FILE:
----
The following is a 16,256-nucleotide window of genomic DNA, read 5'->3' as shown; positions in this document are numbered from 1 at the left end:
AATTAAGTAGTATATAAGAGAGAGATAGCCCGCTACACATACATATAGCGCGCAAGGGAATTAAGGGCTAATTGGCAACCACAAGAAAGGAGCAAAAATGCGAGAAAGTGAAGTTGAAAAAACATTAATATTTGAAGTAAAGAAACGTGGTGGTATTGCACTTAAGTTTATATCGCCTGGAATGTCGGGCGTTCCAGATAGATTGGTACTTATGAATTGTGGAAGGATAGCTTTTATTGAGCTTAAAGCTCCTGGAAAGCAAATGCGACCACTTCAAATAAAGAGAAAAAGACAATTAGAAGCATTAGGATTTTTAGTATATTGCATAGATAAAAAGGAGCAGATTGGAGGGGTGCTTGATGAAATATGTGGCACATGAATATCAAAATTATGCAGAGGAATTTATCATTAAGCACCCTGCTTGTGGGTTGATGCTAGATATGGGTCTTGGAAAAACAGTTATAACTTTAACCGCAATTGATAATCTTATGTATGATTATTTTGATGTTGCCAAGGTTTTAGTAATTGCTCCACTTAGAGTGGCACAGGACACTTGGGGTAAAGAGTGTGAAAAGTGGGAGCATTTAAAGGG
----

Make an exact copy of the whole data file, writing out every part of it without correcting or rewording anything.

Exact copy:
The following is a 16,256-nucleotide window of genomic DNA, read 5'->3' as shown; positions in this document are numbered from 1 at the left end:
AATTAAGTAGTATATAAGAGAGAGATAGCCCGCTACACATACATATAGCGCGCAAGGGAATTAAGGGCTAATTGGCAACCACAAGAAAGGAGCAAAAATGCGAGAAAGTGAAGTTGAAAAAACATTAATATTTGAAGTAAAGAAACGTGGTGGTATTGCACTTAAGTTTATATCGCCTGGAATGTCGGGCGTTCCAGATAGATTGGTACTTATGAATTGTGGAAGGATAGCTTTTATTGAGCTTAAAGCTCCTGGAAAGCAAATGCGACCACTTCAAATAAAGAGAAAAAGACAATTAGAAGCATTAGGATTTTTAGTATATTGCATAGATAAAAAGGAGCAGATTGGAGGGGTGCTTGATGAAATATGTGGCACATGAATATCAAAATTATGCAGAGGAATTTATCATTAAGCACCCTGCTTGTGGGTTGATGCTAGATATGGGTCTTGGAAAAACAGTTATAACTTTAACCGCAATTGATAATCTTATGTATGATTATTTTGATGTTGCCAAGGTTTTAGTAATTGCTCCACTTAGAGTGGCACAGGACACTTGGGGTAAAGAGTGTGAAAAGTGGGAGCATTTAAAGGG